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Goodreads helps you keep track of books you want to read. Want to Read saving…. Want to Read Currently Reading Read. Other editions. Enlarge cover. Error rating book. Refresh and try again. Open Preview See a Problem? Details if other :. Thanks for telling us about the problem. Return to Book Page. Preview — Goodbye Tsugumi by Banana Yoshimoto. Goodbye Tsugumi by Banana Yoshimoto ,.
Giorgio Amitrano Translator. Michael Emmerich Translator. Banana Yoshimoto's novels of young life in Japan have made her an international sensation. Goodbye Tsugumi is an offbeat story of a deep and complicated friendship between two female cousins that ranks among her best work. Maria is the only daughter of an unmarried woman.
She has grown up at the seaside alongside her cousin Tsugumi, a lifelong invalid, charismatic, spoiled Banana Yoshimoto's novels of young life in Japan have made her an international sensation. She has grown up at the seaside alongside her cousin Tsugumi, a lifelong invalid, charismatic, spoiled, and occasionally cruel. Now Maria's father is finally able to bring Maria and her mother to Tokyo, ushering Maria into a world of university, impending adulthood, and a "normal" family.
When Tsugumi invites Maria to spend a last summer by the sea, a restful idyll becomes a time of dramatic growth as Tsugumi finds love and Maria learns the true meaning of home and family. She also has to confront both Tsugumi's inner strength and the real possibility of losing her. Goodbye Tsugumi is a beguiling, resonant novel from one of the world's finest young writers.
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To ask other readers questions about Goodbye Tsugumi , please sign up. Is Tsugumi, difficult and ill-tempered though she may be, still a sympathetic character? Orinoco Womble tidy bag and all Not to me. To me she is dangerously unstable, as demonstrated by her violent and destructive fits of rage, particularly the one at the end. Having you …more Not to me. Having your own rules to judge people by, and if they fail they deserve to die, is called being a sociopath. See 2 questions about Goodbye Tsugumi….
Lists with This Book. Community Reviews. Showing Average rating 3. Rating details. More filters. Sort order. Start your review of Goodbye Tsugumi. May 20, Jim Fonseca rated it really liked it Shelves: japanese-authors , young-adult.
Question: if a story is about three young women of college age, is it always a YA novel? This Japanese author is considered a YA author. This is a bit of a strange story. The main character is an only child but she also grew up with her aunt and uncle and two female cousins who are sisters, one a year older, one a year younger. The two families run a small seaside resort and function as a single family.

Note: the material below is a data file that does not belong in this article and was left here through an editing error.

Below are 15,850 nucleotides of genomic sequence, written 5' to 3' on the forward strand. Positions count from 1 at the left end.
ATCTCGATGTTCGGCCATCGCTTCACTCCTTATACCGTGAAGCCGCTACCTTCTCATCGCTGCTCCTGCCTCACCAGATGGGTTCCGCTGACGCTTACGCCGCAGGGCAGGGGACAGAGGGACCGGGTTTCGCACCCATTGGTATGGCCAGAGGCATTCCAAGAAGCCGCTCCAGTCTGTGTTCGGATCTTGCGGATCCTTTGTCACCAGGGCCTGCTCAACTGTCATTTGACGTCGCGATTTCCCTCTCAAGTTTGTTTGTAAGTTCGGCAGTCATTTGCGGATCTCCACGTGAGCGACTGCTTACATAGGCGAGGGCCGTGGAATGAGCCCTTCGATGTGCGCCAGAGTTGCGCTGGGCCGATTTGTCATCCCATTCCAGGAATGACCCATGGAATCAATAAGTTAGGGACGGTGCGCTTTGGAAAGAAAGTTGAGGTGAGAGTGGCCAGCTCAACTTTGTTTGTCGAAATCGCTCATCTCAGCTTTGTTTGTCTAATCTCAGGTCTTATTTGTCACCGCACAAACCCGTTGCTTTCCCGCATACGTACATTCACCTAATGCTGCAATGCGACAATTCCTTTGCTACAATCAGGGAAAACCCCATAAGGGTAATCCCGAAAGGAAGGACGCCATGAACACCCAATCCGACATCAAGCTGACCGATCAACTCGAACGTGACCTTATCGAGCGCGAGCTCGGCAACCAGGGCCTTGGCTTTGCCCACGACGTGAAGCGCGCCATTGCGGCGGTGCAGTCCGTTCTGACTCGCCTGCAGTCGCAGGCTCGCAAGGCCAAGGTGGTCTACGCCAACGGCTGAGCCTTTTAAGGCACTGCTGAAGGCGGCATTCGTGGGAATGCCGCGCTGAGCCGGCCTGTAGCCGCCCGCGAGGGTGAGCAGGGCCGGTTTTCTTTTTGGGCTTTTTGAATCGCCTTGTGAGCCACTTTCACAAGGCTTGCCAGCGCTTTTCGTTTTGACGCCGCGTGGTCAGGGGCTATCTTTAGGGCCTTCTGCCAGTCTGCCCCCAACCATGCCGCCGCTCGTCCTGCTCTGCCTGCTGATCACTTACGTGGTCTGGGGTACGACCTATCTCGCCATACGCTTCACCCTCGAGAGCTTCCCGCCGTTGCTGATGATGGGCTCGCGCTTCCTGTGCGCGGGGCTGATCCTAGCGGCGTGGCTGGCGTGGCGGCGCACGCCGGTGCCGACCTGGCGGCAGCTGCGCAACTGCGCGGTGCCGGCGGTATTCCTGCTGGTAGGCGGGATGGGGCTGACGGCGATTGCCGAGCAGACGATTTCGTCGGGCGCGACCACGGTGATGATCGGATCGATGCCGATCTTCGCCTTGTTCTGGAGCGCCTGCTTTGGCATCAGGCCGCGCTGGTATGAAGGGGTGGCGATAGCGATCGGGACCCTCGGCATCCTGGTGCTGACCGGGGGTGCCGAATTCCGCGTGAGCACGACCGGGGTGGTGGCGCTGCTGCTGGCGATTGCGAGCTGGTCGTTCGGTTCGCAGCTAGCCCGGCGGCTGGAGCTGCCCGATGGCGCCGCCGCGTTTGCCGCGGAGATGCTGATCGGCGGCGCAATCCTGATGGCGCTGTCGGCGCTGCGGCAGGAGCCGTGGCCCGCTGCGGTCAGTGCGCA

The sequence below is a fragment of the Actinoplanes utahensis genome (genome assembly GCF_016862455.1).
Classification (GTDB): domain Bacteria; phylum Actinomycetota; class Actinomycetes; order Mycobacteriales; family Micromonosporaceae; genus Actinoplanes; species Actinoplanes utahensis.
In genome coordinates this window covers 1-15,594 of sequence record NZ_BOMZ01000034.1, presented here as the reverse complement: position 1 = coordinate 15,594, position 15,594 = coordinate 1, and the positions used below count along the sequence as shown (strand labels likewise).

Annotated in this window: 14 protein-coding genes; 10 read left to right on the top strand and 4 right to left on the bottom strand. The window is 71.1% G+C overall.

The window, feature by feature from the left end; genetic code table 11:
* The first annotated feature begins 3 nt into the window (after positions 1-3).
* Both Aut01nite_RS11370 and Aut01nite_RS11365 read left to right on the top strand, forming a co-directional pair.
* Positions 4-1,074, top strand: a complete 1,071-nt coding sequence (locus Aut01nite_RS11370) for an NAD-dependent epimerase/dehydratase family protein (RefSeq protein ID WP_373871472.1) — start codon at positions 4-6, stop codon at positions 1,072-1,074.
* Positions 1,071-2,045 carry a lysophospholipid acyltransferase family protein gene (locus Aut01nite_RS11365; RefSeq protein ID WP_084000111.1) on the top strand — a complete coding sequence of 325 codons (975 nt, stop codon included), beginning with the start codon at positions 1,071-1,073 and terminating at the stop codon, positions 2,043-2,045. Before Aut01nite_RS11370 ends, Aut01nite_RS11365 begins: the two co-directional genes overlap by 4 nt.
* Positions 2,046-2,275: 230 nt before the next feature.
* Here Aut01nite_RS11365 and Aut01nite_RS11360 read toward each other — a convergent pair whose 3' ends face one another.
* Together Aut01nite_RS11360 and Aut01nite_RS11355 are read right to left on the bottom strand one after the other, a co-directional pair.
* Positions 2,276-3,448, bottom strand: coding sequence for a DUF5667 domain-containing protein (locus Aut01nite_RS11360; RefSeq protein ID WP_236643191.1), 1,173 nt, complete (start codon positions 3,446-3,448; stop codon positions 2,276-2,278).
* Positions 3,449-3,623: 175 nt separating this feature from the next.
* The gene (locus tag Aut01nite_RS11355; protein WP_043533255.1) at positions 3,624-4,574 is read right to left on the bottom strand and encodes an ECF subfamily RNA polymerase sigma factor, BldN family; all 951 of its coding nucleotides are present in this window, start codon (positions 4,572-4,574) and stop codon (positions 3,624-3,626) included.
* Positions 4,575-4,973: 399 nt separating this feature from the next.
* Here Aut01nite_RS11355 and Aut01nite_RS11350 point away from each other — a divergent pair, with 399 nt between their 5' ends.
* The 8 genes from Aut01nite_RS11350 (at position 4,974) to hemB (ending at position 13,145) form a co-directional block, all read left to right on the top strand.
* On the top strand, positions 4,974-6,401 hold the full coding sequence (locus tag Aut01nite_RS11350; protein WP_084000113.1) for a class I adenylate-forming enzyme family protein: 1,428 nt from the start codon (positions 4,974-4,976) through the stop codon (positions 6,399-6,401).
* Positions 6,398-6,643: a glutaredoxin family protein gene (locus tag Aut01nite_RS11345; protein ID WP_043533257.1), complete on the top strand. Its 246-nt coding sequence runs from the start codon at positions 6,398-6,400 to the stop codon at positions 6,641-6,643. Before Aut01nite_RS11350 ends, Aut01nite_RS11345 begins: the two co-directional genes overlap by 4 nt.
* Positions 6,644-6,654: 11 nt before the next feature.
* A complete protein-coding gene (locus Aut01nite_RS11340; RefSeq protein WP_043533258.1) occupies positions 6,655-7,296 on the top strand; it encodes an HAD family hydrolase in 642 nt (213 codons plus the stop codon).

While we follow the main character as she tells the story, Tsugumi of the title is in a sense Question: if a story is about three young women of college age, is it always a YA novel? While we follow the main character as she tells the story, Tsugumi of the title is in a sense the real main character. Tsugumi has some kind of disabling disease, and it was thought she might die while young. The young woman who might die is beautiful and very intelligent but, because of her illness, she is spoiled rotten and one of the nastiest people you will want to meet.
She enjoys being mean to people. Everyone in the family, adults and children, let her do and say whatever she wants. The family seems not only to indulge her, but to admire her for this behavior.
And when her boyfriend gets involved with some thugs she takes revenge on them in away that is bizarre, almost Stephen King-ish. They all love their lives and the companionship at the hotel. Now the main character is going off to college in Tokyo and the aunt and uncle are selling the resort.
A good story; fast-paced, less than pages. Photo of a Japanese resort from pinterest The author from bongbongbooks. View all 8 comments. The present encapsulates a series of moments which rarely coalesce to form a coherent motif or a recognizable image we can easily identify with only grief or euphoria or even dejection.
Melancholia and felicity, hope and disappointment are often indissolubly mixed in this concoction. One cannot have one without the other.
But on rare occasions clarity dawns on a fortunate few or those who are sentimental enough to look back at a time which has already merged with the void leaving only a pale sha The present encapsulates a series of moments which rarely coalesce to form a coherent motif or a recognizable image we can easily identify with only grief or euphoria or even dejection.
But on rare occasions clarity dawns on a fortunate few or those who are sentimental enough to look back at a time which has already merged with the void leaving only a pale shadow of its existence hovering uncertainly in its place. And one can, perhaps to one's utter astonishment, make out the remnants of a past in which one was really, truly content even though the edges of this transitory happiness were rimmed by an aching awareness of its imperfections. The sense that the three of us were becoming friends seemed to saturate the air between us like a kind of instinct, a pleasurable premonition.
Even though I find myself grappling with a deep reluctance to disassemble Banana Yoshimoto's works to the sum of their parts knowing all too well that even the effort seems like an insult to her talent, I gain a kind of quiet confidence from the understated brilliance of her words to string together words of my own and attempt to trace the contours of that elusive, ephemeral happiness that she limns with consummate artistry.